Educate a child, educate a nation—with this in mind the tech giant Facebook, has announced the launch of a new set of educational resources focused on helping young people think critically and behave thoughtfully online.
The new site which will be called Digital Literacy Library, is aimed at educating children between the age 11 to 18, and will also help address topics like privacy, reputation, identity exploration, security, safety, wellbeing and more.
Facebook’s Global Head of Safety Antigone Davis and Global Safety Programs Manager Karuna Nain wrote in a blog post.
“We know that educators already manage busy classrooms and learning environments,”. And These lessons are designed to make it as easy as possible to integrate them into formal and informal learning environments. These lessons work well together or on their own, in after-school programs or at home, and can be modified to incorporate educators’ own experiences and ideas.”
“There are 830 million young people online, which is why digital literacy is necessary. We’ve seen the results what can happen when people are lacking in digital literacy – they’re susceptible to believing hoaxes, propaganda and fake news is true; they risk their personal data by using insecure apps; they become addicted to social media and its feedback loop of likes; they bully and/or are bullied; and they don’t take steps to protect their online reputation which can have real-world consequences, to name a few things. Nain added.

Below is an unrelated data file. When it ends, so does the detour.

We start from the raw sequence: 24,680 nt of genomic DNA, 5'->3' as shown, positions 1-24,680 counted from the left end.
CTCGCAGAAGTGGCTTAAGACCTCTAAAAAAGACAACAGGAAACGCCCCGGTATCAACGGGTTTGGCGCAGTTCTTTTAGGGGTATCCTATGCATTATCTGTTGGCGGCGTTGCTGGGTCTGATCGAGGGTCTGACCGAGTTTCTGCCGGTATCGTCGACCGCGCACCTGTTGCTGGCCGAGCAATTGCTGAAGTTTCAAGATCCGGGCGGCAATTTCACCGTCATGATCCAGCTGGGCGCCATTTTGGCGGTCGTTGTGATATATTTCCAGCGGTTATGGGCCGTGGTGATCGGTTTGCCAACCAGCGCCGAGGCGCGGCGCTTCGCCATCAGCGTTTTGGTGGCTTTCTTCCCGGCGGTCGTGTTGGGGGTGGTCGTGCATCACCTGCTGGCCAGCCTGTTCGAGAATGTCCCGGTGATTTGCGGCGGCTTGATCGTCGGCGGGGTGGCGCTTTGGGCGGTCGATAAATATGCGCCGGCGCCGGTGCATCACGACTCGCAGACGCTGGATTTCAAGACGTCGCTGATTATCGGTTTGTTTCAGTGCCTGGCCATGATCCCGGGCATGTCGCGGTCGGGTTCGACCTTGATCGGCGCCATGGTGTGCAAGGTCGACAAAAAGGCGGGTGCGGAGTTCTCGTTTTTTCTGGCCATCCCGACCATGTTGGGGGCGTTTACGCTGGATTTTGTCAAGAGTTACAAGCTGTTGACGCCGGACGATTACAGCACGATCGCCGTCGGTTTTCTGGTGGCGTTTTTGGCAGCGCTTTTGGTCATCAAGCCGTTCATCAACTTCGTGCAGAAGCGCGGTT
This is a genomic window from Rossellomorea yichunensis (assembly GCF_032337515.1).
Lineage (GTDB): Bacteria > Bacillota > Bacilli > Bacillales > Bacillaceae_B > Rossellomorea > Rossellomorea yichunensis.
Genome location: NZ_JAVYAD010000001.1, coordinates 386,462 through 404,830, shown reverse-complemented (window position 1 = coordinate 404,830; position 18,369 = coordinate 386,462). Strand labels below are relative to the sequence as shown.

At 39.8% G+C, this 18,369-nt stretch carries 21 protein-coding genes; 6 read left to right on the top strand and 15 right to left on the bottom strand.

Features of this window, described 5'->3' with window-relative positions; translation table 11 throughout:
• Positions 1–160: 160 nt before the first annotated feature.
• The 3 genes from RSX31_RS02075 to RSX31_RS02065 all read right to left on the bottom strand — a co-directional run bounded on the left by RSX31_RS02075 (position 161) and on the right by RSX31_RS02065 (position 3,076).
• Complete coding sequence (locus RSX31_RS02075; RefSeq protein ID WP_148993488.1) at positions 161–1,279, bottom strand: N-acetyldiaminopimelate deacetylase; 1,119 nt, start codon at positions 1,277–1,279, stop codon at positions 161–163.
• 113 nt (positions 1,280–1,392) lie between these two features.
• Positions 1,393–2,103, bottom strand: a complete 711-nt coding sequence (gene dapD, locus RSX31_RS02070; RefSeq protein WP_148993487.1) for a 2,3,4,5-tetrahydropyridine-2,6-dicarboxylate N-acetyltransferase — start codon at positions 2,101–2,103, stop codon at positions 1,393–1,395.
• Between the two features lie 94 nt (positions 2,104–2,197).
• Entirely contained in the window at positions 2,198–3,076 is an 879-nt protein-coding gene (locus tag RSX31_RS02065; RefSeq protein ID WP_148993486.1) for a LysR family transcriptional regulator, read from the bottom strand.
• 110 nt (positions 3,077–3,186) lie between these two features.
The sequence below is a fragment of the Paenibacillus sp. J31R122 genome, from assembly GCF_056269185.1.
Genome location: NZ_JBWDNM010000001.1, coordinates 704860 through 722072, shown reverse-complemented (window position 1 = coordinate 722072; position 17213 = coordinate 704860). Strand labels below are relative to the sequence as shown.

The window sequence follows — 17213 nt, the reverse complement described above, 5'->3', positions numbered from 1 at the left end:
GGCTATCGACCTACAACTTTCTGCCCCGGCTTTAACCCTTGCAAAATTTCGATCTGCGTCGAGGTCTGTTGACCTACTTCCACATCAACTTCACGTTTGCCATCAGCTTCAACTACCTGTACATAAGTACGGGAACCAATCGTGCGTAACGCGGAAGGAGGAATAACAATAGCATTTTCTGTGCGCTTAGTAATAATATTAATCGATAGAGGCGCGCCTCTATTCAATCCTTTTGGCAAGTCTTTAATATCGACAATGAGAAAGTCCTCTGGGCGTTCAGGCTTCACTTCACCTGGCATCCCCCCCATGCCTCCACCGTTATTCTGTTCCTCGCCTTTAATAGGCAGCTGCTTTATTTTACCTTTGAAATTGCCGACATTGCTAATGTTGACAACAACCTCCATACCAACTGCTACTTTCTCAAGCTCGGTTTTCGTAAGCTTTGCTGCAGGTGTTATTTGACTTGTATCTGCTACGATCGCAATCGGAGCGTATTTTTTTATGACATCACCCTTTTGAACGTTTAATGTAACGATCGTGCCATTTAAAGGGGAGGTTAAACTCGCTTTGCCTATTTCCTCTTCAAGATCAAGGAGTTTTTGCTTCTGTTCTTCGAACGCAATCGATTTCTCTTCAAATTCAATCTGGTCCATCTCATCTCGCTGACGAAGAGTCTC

According to the report, the lesson plans in the new library were drawn from the Youth and Media team at the Berkman Klein Center for Internet & Society at Harvard University, where they were released under a Creative Commons license. In other words, the company itself did not design the lessons, it’s only making them more broadly available by placing them on Facebook where they can be more easily discovered and used.
The lessons will be based on over 10 years of academic research from the Youth and Media team, who also took care to reflect the voices of young people from diverse socioeconomic backgrounds, ethnicity, geographies, and educational levels. The courses will be made available in Facebook’s Safety Center and Berkman Klein’s Digital Literacy Resource Platform for the time being. Facebook says it’s also working with other non-profits worldwide to adapt the lessons and create new ones.
For educators, the lessons are ready-to-use as free downloads, and state how long each lesson will take. Outside the classroom, parents could use them to teach children at home, or they could be used in after-school programs. Teachers can also modify the lessons’ content to meet their own needs, if they choose.
Facebook says. Initially, the 18 lessons are launching in English, but they’ll be soon available in 45 additional languages. If teachers and parents really want to give their kids a serious course on digital literacy and how to be safe online, DLRP’s wouldn’t be a bad idea for start from, because they’ll get a lot more materials covering even much more deeper topics.